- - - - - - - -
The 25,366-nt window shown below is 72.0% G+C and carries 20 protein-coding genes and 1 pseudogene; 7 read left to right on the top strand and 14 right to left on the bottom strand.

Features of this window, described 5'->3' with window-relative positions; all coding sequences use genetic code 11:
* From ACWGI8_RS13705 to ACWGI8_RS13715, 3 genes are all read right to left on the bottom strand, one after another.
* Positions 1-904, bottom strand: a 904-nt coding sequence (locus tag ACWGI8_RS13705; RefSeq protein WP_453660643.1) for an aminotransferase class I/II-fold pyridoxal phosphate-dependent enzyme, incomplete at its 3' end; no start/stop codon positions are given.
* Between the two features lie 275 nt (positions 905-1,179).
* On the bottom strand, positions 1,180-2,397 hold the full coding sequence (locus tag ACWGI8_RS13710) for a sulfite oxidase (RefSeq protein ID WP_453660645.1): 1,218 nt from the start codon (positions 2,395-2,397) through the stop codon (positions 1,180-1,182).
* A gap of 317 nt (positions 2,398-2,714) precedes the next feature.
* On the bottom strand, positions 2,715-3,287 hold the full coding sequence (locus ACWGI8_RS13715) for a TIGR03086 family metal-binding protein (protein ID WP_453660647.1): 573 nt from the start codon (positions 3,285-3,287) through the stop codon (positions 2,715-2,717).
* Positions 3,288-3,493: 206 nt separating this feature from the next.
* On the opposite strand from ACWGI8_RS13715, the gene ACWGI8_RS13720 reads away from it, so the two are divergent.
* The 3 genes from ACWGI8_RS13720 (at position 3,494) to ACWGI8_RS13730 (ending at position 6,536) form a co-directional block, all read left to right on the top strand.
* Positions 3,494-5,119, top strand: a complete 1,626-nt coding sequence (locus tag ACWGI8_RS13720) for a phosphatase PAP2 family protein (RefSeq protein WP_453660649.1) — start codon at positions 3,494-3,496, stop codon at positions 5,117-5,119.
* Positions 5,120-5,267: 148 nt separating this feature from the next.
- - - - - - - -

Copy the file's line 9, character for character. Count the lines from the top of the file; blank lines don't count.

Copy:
* Positions 3,288-3,493: 206 nt separating this feature from the next.